Numerous X-rays, scans and assorted professional proddings and pokings followed, together with a new set of exercises. In the end, with time running out, I prevailed upon my medical advisers to try the penultimate resort of fasciitis-sufferers—a series of cortisone injections directly into the heel. These aren't tremendous fun, but are not unbearable either. Although I experienced an acute cortisone reaction that in the short term left me even less mobile than previously, matters did appreciably improve thereafter. My orthopaedic consultancy, which spends most of its time working with high-level athletes but generously agreed to take my very banal case on board, fixed me up with a new pair of insanely expensive hiking shoes complete with still more expensive inserts precision-moulded to the contours of my feet. About three weeks ago, having taken hardly a single unnecessary step for the better part of a year, I ventured out once more for a more realistic road-test: 30 km non-stop, with a couple of stiffish hills en route.

The results weren't disastrous. I was conscious of my left heel after a couple of kilometres, and remained so for the rest of the way. But it wasn't sufficiently uncomfortable to slow my pace, and at the end—other than being reminded by my aching leg-muscles how disgustingly unfit I currently am—I was as much a going concern as at the beginning. Rather than tempt fate, I shut operations down at that point, and from that day until this one have done nothing more than continue the cycle of rest and rehabilitation.

Thus it is that I find myself at the starting point in Oviedo, a few hundred metres from the Cathedral and a brand-new credencial in my backpack. If I were to assign a grade to my foot, I'd say that I'm operating at present at about 80% of normal. Should things stay that way, despite my lack of road-fitness I'll have few concerns about finishing the trip. But I have no idea whether by the end of tomorrow—or any of the days to follow—I won't find myself bounced right back to square one. ("Go to rehab. Go directly to rehab. Do not pass SdC. Do not collect another compostelle," as a Catholic version of the Parker Bros. board game might put it.) Only time will tell. One thing is sure: in my worst imaginings I would never have dreamed that I could have banged my feet up so comprehensively, and with such persistent consequences, merely by walking on them.

Otherwise my morale is high. I've heard nothing but good things about the Primitivo, and even though I'm now the owner of a lightweight magnetic compass that, if I'd possessed it last year, would have saved my bacon more than once on the CPI, I doubt I'll have occasion to use it. Word has it that the waymarking along this route is excellent. I don't expect to run into too many fellow pilgrims at this time of year, but that too suits my mildly solitary mood. Having heard Mass this evening at the Cathedral and with a night's albergue accommodation safely obtained, I have nothing to do but to hunt down my first dinner of the trip and get an early night in preparation for a pre-dawn departure tomorrow morning.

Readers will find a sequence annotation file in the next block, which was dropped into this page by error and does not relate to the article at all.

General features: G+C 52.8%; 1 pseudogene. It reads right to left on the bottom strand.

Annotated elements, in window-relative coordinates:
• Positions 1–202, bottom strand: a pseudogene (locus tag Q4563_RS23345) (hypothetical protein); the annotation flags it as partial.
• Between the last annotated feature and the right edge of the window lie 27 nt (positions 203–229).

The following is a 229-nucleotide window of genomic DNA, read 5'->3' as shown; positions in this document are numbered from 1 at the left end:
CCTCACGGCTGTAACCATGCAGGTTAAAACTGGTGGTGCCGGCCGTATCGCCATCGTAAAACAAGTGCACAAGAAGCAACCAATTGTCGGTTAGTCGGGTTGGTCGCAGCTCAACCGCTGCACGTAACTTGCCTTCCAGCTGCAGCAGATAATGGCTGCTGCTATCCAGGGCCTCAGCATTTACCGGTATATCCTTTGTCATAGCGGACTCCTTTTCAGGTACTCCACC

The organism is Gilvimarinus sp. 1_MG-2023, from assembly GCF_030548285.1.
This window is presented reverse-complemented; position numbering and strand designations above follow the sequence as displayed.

Good luck. I would like to know how you progress. Buen Camino
 
Camino(s) past & future
Camino Frances - September '2018'
#3
This is easily one of the most well written and interesting posts I've seen on this forum. I thoroughly enjoyed the read. I hope your feet hold out! Buen Camino from Australia!
 
Camino(s) past & future
Planning Camino Del Norte to Oviedo and then Primitive in May / June 2018
#5
Yes I agree a well written piece. I will be very interested to hear how your foot holds up, we leave Australia today for Paris and then to Irun to commence our first Camino - del Norte to Oviedo and then Primitivo. I have been training hard and was feeling well prepared and strong until 3 weeks ago when I suddenly developed plantar fasciitis. I’m doing all the exercises, had the cortisone injection which hasn’t worked so my good doctor, understanding my commitment to this pilgrimage, has loaded me up with strong painkillers and the appropriate letters of authorisation so I don’t get put behind bars while passing through several borders. Oh yes, and my pack weight has just increased with spare insoles and cushioning, balls for rolling the feet, bags for ice not to mention the copious quantities of painkillers.
Postponing the trip was not an option - now or never.
So like you Aurigny I will be waiting to see how I go (or not) with some trepidation but will be giving it my best shot. Good luck
 

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Camino(s) past & future
Francés (SJPP-SdC), 2016; Portugués Central (Porto-SdC), 2017; Portugués Interior (Viseu-SdC), 2017.
#7
When the evidence changes, so the saying goes, it's sensible to change one's mind. Peering out the window early today and seeing the rain-swept streets defying last night's over-sanguine weather forecast caused me rapidly to change mine While I normally like to make an early start to the day, especially in light of the fact that my planned night-stop, Grado, was the better part of 30 km away, the attractiveness of that idea seemed harder to perceive at six in the morning. Instead I cooled my heels and waited for better weather to materialise. By around nine, the rain had given way to a sullen cloud-base, and having made good use of the delay by loading up on café con leche and reading the local newspapers, I set off from the Cathedral in the general direction of another one, more than three hundred kilometres to the west.